Information technology is one of the fastest-growing industries. And with fast growth comes a greater demand for jobs. Employment of computer and information systems managers is expected to grow 16 percent between 2006 and 2016 — faster than average for all occupations — according to projections by the Bureau of Labor and Statistics’ (BLS) “Occupational Outlook Handbook, 2008-09 Edition.” Network systems analysts, data communications analysts and computer software engineers are particularly in demand.
But while a healthy industry is great, aspiring IT professionals still must develop their technical chops in order to take advantage of it. There are many ways to do this, but the most common can be lumped into several categories: full-time college, part-time college, technical classes and boot camps. Of course, a combination of some or all of these is ideal, as the Holy Grail of marketability is to have a degree, significant work experience and a few meaningful certifications.
The Full-Time Experience
The percentage of people opting for a post-secondary education has been growing gradually for the past century. It was not uncommon for someone from “The Greatest Generation” — generally billed to be those born between 1901 and 1924 — to drop out of high school to continue working on the family farm.
The emphasis on education is completely different now. The increase in college attendance rates is indicative of the country’s swing away from primary reliance on agricultural and manufacturing jobs to white-collar service jobs such as IT. Today’s student realizes not only that going to school is a way to better your life, but also that not holding a degree is a barrier to employment. One IT recruiting firm indicated that education can play a big difference in hiring, indicating that even candidates boasting more than 20 years of experience but no degree can get frustrated looking for work.
That said, a full-time education has its challenges. One of the most significant hurdles is the fact that a student is not earning an income while getting an education. The College Board’s annual “Trends in College Pricing” report says many students in both public and private four-year colleges take more than four years to complete their degrees.
A full-time student also has to consider that he or she is not developing any work experience while in school. After graduation, likely in five to six years, he or she still will have to take an entry-level job. On the plus side, a full-time student usually has more time to explore other interests and develop a well-rounded resume.
Part Time Plays a Role
College isn’t just for recent high school graduates. Many people decide to return to school for a degree after being in the workforce for a while. But it’s a difficult balancing act between competing responsibilities for work, family, self-improvement and enjoying life. These competing forces can make it impractical or impossible to go back to school full time. As a result, the returning student often chooses to go back to school part time.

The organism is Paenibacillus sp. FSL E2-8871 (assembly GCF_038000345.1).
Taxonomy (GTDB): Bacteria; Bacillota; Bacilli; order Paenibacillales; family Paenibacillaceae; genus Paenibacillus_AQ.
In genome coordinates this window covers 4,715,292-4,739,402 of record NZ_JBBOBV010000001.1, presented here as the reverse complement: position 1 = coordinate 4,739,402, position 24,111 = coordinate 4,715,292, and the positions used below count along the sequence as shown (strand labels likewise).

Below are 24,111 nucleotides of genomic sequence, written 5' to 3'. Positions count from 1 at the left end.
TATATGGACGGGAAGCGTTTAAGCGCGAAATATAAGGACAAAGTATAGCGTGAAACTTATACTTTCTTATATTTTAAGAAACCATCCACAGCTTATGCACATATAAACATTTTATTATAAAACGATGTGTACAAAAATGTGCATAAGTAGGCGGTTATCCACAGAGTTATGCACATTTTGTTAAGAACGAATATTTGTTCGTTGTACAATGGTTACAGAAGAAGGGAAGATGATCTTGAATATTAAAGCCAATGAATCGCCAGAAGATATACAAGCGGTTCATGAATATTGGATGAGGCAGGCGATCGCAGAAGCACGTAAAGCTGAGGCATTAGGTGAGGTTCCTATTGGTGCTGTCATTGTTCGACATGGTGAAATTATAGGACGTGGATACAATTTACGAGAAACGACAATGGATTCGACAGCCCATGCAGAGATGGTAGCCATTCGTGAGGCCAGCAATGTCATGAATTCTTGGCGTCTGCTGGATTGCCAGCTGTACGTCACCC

The “Trends in College Pricing” report states that the average cost of tuition in a public four-year college for in-state students is $6,185; for out-of-state students it’s $16,640. For a part-time student, the cost of tuition would be slightly more than half the regular cost.
Yet, going to school part time in many ways is preferable to full time because tuition often is subsidized by an employer. The National Center of Educational Statistics claims that the average employer contributes about $3,000 toward tuition, although employers can contribute $5,250 tax-free through 2010, according to an AssociatedContent.com article.
Taking advantage of tuition reimbursement benefits an employee who is driven enough to seek the skills the employer needs while making himself more marketable, almost guaranteeing a pay increase.
“As the job market tightens and so many candidates are competing for the same jobs, it’s your education that can separate you from the rest,” said Jennifer Wolf, manager of staffing at Fiserv, a technology solutions provider. “If your career goal includes a management position, it’ll be a necessity. After all, it’s no coincidence that employers offer tuition reimbursement. They want you to have that degree.”
Of course, part-time education isn’t without its challenges. For one, it takes much longer to complete the degree, leaving significantly less free time available. The minimum credit load for most four-year degrees is 60 credits, with each credit taking roughly three hours of study time per week. However, some might feel that the loss of free time is offset by not losing any income, and students benefit from extra perks such as discounts on laptops and software.
Signing Up for Technical Classes
College is not for everyone. On top of which, going back to school might not be worth your time if you are happy in your current position and moving up to management gives you the heebie-jeebies.
Some students rely on cost-benefit analyses to help decide if college is worth the effort. These analyses are useful not only in illuminating how much school costs, but also in deciphering the average amount of time a pay increase takes to break even with the cost of education.
However, these kinds of analyses rarely account for the soft costs, such as the time lost to studying that could have been used to do other things, such as taking your child to a baseball game, going on a vacation or cultivating a friendship. It also misses the intangible perks such as respect from your peers and flexibility with career options.
If college isn’t in the cards for you, ad-hoc, weeklong technical training classes may be the solution. Technical classes are the most common type of continuing education in IT. One of the primary benefits of technical classes is that the cost of training typically is borne by the employer. Plus, classes usually occur during work hours, so you don’t have to use your personal time to complete the training.